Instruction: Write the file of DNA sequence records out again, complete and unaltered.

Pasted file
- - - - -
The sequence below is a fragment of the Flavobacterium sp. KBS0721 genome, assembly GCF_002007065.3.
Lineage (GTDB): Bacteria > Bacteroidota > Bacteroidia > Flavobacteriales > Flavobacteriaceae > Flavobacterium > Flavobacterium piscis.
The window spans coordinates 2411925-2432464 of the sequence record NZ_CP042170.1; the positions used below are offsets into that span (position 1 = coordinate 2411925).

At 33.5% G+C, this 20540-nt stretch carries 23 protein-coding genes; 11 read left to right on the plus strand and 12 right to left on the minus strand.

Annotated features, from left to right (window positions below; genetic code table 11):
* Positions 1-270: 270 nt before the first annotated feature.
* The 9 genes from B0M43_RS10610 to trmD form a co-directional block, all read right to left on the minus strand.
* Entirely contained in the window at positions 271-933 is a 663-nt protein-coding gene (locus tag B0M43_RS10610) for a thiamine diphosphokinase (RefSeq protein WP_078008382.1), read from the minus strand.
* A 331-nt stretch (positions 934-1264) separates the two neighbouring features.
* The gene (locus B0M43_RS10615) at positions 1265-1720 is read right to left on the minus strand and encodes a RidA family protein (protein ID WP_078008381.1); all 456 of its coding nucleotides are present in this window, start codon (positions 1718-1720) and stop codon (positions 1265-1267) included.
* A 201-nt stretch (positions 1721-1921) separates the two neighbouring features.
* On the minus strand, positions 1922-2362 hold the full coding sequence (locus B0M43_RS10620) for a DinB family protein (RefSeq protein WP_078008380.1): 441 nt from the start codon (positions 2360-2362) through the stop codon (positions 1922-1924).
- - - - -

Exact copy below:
The sequence below is a fragment of the Flavobacterium sp. KBS0721 genome, assembly GCF_002007065.3.
Lineage (GTDB): Bacteria > Bacteroidota > Bacteroidia > Flavobacteriales > Flavobacteriaceae > Flavobacterium > Flavobacterium piscis.
The window spans coordinates 2411925-2432464 of the sequence record NZ_CP042170.1; the positions used below are offsets into that span (position 1 = coordinate 2411925).

At 33.5% G+C, this 20540-nt stretch carries 23 protein-coding genes; 11 read left to right on the plus strand and 12 right to left on the minus strand.

Annotated features, from left to right (window positions below; genetic code table 11):
* Positions 1-270: 270 nt before the first annotated feature.
* The 9 genes from B0M43_RS10610 to trmD form a co-directional block, all read right to left on the minus strand.
* Entirely contained in the window at positions 271-933 is a 663-nt protein-coding gene (locus tag B0M43_RS10610) for a thiamine diphosphokinase (RefSeq protein WP_078008382.1), read from the minus strand.
* A 331-nt stretch (positions 934-1264) separates the two neighbouring features.
* The gene (locus B0M43_RS10615) at positions 1265-1720 is read right to left on the minus strand and encodes a RidA family protein (protein ID WP_078008381.1); all 456 of its coding nucleotides are present in this window, start codon (positions 1718-1720) and stop codon (positions 1265-1267) included.
* A 201-nt stretch (positions 1721-1921) separates the two neighbouring features.
* On the minus strand, positions 1922-2362 hold the full coding sequence (locus B0M43_RS10620) for a DinB family protein (RefSeq protein WP_078008380.1): 441 nt from the start codon (positions 2360-2362) through the stop codon (positions 1922-1924).